In this article, we will learn how to reuse endpoints and sequences for your development projects, using the key name of each one of them.
Configuring the ESB
The following diagram is a configuration example that is to be deployed in the ESB. In definition, a LocalEntry or local registry is used. Said local registry acts as a memory registry where you can store text strings, XML code, or a URL. These entries can be referenced from mediators. Also, they can be created directly from the Enterprise Service Bus configuration, or through the User Interface.
How it works
The following diagram summarizes everything that we will cover:
In this instance, the element <localEntry key=”version”>0.1</localEntry> has generated a memory zone with the value 0.1. This local registry entry can be seen by using the interface. In order to do that, we must navigate to the left side of the screen, where ‘Service Bus’ appears, as it is shown in the picture.
Selecting ‘Local Entries’ will show the contents of the local registry:
Inlined Text stores a text entry without format, and by selecting ‘Edit’ we will be able to see its contents:
Testing the configuration
Now we can test the ESB configuration. In order to do that, what we must do first is run the backend, and to start the AXI2Server server:
After that, to send the request from the client, we must go to:
ant stockquote -Daddurl=http://localhost:9000/services/SimpleStockQuoteService -Dtrpurl=http://localhost:8280/
This is the request that is sent from the client to the ESB:
The request enters through the ‘main’ sequence. The main sequence acts as a default entry point for the messages received through Synapse. In that sequence, a ‘direction’ property with the value ‘incoming’ is created. Next, the ‘stock quote’ sequence is called, which is defined as an independent sequence with a name and is therefore reusable. This sequence prints the value of the property in the console: Text, version (defined in the LocalEntry), and direction
The XPath get-property () function can look up the properties of the local messages to the current message, remote and local registry entries, Axis2 message context properties, and the transport headers.
At the end of the sequence, there is a mediator that sends the request to the endpoint previously defined with the name ‘simple.’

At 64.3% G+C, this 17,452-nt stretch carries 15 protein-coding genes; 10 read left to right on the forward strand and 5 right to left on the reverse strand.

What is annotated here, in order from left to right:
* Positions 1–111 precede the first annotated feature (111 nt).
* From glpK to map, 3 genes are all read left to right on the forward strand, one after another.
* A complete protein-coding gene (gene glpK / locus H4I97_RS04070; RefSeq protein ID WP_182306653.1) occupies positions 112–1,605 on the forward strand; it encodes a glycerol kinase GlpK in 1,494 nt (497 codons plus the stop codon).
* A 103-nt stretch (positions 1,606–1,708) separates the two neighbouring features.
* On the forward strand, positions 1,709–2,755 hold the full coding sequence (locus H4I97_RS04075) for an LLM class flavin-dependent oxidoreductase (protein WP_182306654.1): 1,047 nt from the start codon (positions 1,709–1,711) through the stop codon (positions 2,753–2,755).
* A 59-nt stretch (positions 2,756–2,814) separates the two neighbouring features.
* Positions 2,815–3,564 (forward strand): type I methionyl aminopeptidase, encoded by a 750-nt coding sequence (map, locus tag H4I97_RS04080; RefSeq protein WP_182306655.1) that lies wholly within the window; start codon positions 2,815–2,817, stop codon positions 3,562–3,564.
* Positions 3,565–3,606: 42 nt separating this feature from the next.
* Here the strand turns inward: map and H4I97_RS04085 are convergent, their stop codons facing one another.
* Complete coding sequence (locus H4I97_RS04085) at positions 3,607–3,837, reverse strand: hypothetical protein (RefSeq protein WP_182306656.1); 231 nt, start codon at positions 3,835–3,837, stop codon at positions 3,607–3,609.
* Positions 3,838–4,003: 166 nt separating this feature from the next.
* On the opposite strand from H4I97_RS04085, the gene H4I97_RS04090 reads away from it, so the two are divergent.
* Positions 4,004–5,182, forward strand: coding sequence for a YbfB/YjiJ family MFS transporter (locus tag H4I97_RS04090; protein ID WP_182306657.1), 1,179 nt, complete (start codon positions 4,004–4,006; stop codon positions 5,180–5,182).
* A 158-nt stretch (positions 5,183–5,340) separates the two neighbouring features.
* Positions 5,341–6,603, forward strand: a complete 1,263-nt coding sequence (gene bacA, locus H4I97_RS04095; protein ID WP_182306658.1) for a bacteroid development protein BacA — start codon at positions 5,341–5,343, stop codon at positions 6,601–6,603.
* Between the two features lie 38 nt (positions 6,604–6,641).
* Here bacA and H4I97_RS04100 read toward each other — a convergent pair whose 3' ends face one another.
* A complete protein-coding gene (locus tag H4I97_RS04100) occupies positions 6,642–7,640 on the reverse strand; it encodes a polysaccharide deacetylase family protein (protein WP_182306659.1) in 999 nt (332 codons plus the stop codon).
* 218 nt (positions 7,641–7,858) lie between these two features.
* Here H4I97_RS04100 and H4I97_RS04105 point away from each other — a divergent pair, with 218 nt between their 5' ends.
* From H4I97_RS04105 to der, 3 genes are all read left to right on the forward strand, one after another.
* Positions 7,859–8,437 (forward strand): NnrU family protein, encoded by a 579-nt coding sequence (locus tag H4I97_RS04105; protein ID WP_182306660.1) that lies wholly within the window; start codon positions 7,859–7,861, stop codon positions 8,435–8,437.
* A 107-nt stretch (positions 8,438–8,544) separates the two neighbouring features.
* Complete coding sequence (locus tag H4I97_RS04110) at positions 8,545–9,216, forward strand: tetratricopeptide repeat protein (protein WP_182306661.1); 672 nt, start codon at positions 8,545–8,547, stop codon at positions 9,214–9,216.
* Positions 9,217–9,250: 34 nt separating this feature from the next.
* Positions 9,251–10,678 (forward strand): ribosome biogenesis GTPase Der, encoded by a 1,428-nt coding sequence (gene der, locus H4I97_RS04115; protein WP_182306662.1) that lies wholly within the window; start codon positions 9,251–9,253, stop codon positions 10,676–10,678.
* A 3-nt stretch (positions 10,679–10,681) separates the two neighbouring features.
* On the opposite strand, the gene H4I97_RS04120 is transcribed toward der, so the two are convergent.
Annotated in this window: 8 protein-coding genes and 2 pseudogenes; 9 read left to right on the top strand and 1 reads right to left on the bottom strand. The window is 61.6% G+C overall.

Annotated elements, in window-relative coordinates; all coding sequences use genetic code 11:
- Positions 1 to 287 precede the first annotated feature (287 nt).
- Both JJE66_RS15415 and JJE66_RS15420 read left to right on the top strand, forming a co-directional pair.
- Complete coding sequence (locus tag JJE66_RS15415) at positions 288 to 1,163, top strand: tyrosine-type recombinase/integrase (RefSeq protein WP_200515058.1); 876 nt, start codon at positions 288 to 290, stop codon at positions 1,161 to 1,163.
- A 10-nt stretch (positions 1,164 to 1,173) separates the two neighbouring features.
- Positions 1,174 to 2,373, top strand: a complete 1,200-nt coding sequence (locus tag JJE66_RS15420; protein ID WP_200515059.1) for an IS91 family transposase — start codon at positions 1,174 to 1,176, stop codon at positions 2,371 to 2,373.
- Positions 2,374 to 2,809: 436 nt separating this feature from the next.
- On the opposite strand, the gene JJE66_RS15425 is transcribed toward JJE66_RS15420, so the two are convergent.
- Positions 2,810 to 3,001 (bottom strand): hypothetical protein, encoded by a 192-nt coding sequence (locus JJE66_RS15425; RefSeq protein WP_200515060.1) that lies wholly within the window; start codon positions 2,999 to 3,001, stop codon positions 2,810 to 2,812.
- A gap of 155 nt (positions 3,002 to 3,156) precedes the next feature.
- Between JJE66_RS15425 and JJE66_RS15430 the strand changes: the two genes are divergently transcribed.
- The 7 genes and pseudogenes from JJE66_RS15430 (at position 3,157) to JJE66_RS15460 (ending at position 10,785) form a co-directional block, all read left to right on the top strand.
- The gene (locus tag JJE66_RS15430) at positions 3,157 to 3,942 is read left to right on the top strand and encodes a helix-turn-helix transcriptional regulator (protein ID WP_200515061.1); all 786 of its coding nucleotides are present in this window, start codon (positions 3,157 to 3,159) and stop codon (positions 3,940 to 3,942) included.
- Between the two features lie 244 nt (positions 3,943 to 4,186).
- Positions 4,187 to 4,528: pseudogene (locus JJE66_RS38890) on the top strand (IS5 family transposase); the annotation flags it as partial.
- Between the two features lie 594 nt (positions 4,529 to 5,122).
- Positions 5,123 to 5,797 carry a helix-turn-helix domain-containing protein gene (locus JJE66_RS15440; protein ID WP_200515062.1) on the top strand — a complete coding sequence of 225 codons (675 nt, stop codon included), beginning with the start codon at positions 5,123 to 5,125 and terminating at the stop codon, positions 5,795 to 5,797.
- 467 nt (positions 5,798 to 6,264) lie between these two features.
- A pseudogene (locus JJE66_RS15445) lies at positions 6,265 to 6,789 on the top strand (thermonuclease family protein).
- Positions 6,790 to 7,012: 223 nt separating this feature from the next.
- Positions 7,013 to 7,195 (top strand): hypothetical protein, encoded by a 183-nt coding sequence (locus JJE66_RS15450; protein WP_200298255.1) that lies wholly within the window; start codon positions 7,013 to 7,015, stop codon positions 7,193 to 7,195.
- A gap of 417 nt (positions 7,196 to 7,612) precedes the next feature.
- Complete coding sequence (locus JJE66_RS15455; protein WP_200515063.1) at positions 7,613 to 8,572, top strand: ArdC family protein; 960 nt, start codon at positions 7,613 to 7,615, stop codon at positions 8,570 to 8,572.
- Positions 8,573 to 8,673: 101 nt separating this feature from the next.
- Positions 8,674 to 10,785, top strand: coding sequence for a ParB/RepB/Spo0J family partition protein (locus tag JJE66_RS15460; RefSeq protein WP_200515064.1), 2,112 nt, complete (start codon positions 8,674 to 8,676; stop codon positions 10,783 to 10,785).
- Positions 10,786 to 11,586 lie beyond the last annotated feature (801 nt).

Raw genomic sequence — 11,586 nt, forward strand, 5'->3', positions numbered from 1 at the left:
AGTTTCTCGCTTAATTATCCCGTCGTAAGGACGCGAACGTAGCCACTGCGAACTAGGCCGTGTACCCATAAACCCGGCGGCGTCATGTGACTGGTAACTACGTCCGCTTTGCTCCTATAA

The request reaches the endpoint and it returns a response that goes through the ‘out’ mediator:
Finally, the client can see the result in the command line:
To obtain more information regarding the log exit in the console, it is better to activate the wire log. In this way, we will obtain details regarding the message header and the payload. In order to do that, we must navigate to ‘Configure,’ ‘Logging.’
In the ‘Filter Loggers by’ text box, we must type: ‘wire’ and select ‘Contains.’ As we can see, three types of loggers will appear, and we must select ‘TRACE’ for all of them, as the following picture shows.
On the other hand, to test the functioning of the ‘fault’ sequence, we can stop the backend with Ctrl+C. Afterwards, we must send another request from the client (we previously taught how to do it) and observe the console logs from the Enterprise Service Bus. Now we can see how the values of the properties defined in this sequence are printed: MESSAGE, ERROR_CODE and ERROR_MESSAGE.
Thanks to the fact that sequences and endpoints can be labeled with their names, these can be reused in different points of the Enterprise Service Bus configuration. It allows for the good practice of code reuse and the generation of sequence libraries—something similar to what happens in the world of programming. In addition to this, the ESB has the ability to create for us a memory space that is defined in the LocalEntry, where we can store our static variables and use them as variables in the code. As you can see, this allows for another good practice to not include static values in the code of our configurations. It’s great, don’t you think so?